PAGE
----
XML vs. JSON – A Primer

Sean Lindo, November 7th, 2013

As more and more Web and mobile applications utilize APIs to drive their respective front ends, performance becomes an emerging concern. XML, long used as a method for exchanging data, is giving way to JSON, now considered the gold standard. But is JSON always the right choice over XML? As an API designer, it’s important to understand the foundations of JSON and XML, as well as the differences between them.

XML: ‘Data stuffed’

XML, or Extensible Markup Language, is the functional cousin to HTML. Where HTML is responsible for displaying data in a human-readable format (in a Web browser, for example), XML is responsible for representing the structure of that data before it is transported from one system to another.

XML is well-defined, widely supported and clearly structured. These attributes originally helped to make XML a fundamental part of the Web when SOAP (Simple Object Access Protocol), the precursor to RESTful Web Services, was the preferred way for one system to request data from another over the Web. (Email was another supported transport.)

Responses were invariably structured as XML. These SOAP requests were hand-crafted, stuffed with data and transported to their destination for disassembly. In addition, there was no promise that the stakeholders on the receiving side of the transaction were parsing the document and displaying it in a neat, HTML front-end application. In fact, I’ve seen people simply read such documents with Microsoft Notepad.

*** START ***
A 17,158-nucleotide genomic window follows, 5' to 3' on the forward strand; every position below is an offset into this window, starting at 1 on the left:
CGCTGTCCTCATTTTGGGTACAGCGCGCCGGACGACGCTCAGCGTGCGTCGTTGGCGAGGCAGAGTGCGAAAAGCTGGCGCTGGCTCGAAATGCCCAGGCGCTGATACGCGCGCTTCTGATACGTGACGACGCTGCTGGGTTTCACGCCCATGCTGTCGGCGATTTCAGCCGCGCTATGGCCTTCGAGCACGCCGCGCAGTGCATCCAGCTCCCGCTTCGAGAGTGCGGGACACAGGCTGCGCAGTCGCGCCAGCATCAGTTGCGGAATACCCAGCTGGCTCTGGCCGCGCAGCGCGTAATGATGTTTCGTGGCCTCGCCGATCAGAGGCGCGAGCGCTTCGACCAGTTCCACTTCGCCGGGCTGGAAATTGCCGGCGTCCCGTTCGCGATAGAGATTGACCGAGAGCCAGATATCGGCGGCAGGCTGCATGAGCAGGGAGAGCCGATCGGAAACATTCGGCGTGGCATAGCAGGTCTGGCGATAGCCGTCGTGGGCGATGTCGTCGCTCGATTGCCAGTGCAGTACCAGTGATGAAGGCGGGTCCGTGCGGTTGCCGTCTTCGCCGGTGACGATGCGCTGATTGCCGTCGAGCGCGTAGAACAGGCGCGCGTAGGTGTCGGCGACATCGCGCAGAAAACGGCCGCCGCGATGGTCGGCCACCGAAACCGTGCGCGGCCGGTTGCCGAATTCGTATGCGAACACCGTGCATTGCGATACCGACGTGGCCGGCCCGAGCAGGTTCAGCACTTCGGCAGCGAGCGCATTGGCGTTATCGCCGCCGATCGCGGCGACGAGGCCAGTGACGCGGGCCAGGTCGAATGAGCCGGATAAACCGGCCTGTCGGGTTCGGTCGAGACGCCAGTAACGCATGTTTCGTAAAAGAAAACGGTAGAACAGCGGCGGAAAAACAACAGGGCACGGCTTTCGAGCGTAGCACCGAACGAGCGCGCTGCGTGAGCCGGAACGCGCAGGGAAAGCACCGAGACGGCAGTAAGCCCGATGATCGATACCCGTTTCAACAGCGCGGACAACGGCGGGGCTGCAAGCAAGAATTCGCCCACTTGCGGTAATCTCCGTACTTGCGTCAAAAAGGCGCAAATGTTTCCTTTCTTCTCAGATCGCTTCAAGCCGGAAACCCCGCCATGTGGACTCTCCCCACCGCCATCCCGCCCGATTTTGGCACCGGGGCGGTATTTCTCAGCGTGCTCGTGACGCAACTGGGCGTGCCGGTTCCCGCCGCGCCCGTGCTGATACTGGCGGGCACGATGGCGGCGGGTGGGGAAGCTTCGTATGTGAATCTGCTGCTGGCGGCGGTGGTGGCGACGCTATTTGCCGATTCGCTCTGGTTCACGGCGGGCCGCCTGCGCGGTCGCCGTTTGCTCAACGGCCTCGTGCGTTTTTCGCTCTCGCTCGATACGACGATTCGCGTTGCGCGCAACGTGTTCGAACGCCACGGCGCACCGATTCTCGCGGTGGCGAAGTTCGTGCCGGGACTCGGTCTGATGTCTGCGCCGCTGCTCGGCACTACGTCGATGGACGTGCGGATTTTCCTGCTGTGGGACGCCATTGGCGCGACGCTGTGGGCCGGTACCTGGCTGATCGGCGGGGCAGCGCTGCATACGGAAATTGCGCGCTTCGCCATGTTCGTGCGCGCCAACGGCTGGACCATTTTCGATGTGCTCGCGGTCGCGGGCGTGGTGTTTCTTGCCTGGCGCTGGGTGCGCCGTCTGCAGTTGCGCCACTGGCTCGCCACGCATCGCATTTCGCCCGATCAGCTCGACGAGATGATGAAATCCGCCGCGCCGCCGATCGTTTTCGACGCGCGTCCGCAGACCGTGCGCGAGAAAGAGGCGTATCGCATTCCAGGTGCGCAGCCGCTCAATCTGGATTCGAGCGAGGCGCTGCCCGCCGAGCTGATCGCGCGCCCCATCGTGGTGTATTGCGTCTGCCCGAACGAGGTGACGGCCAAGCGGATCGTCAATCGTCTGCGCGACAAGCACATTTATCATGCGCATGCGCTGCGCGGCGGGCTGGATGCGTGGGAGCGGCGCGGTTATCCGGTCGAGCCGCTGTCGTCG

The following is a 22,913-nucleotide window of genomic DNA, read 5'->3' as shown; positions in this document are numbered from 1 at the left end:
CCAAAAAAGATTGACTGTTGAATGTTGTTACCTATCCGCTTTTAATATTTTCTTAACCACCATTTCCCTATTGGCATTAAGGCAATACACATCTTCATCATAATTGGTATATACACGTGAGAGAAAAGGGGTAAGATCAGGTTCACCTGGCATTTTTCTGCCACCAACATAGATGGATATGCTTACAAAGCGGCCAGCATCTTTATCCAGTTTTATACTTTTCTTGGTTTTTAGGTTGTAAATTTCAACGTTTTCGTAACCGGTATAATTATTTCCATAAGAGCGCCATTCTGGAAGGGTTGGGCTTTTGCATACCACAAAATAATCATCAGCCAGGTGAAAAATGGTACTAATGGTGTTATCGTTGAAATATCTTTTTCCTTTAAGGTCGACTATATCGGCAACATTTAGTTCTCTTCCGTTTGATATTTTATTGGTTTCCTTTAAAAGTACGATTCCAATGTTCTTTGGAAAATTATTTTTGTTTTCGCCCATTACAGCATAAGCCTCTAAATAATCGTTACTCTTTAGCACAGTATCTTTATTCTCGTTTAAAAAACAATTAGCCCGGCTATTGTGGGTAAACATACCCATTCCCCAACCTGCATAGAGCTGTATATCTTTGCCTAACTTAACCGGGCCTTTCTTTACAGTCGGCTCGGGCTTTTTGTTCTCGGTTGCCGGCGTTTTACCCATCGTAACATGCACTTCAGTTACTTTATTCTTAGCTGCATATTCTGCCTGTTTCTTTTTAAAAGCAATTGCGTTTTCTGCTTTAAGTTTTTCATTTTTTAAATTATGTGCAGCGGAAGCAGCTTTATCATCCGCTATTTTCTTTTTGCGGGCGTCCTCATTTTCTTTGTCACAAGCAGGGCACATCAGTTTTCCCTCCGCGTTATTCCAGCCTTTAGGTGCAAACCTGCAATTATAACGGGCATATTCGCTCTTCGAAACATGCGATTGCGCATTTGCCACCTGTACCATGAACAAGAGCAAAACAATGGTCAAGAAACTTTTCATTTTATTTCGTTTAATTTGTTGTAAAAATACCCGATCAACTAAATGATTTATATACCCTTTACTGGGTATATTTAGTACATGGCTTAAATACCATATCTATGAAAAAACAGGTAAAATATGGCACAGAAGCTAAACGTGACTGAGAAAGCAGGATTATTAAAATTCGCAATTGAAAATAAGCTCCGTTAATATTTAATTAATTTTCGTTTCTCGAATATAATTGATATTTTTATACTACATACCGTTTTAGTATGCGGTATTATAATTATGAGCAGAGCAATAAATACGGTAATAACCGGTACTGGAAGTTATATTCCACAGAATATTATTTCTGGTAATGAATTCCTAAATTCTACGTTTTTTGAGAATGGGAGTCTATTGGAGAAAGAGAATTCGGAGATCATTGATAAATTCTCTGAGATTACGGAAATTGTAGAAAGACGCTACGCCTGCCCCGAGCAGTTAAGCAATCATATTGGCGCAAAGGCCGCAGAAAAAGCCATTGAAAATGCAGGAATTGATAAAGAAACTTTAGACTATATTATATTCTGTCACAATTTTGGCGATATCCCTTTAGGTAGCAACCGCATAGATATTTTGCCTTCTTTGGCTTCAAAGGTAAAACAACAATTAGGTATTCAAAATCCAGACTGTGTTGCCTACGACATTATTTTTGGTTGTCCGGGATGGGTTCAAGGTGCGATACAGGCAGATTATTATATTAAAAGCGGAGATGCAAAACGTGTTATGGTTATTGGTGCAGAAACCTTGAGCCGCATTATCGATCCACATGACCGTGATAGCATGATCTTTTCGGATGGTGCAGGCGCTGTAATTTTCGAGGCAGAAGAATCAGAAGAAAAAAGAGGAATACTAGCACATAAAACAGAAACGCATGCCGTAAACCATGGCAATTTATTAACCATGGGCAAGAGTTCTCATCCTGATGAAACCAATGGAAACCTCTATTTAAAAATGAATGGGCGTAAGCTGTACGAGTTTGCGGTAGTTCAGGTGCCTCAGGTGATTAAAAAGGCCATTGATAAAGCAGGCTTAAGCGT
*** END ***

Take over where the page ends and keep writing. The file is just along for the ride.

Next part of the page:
With all of that said, XML can hold any data type imaginable, in an easy-to-read format.

Consider this snippet of XML:

<?xml version="1.0" encoding="ISO-8859-1"?>
<document>
<patient>
<firstname>Test</firstname>
<lastname>Patient</lastname>
</patient>
<allergies>
<allergy>
<name>Wheat</name>
<severity>3</severity>
</allergy>
</allergies>
</document>

It doesn’t take much to deduce that this piece of code represents a medical document of some sort.

JSON: A model of efficiency

XML has worked and worked well in many different situations, but, in most cases, JavaScript Object Notation (JSON) is now the preferred means of data marshalling. The reasons are many, but they include the way in which modern browsers offer native JSON support, preference among the most popular Javascript frameworks, and the number of off-the-shelf utilities for working with JSON-formatted data in non-Javascript languages such as Ruby and .NET.

However, the biggest reason that JSON is now being used over XML is that JSON is inherently more efficient. With JSON, data is already represented as a Javascript object (again, widely understood by both Javascript and other languages), fewer bits are being passed across the wire, and less machine time is required to process data (on either end). While JSON isn’t meant to follow a strict standard and certainly isn’t readable by humans in the way that XML is, its lack of overhead gives it an advantage when performance is an issue.

And when isn’t performance an issue–especially given how unaccepting users are of latency in their Web and mobile applications?

Think of the modern Web: AJAX requests are meant to enable rich user experiences without unnecessary page reloads or waiting. And, as businesses work to capture and engage existing and potential customers, responsiveness becomes a paramount concern for developers.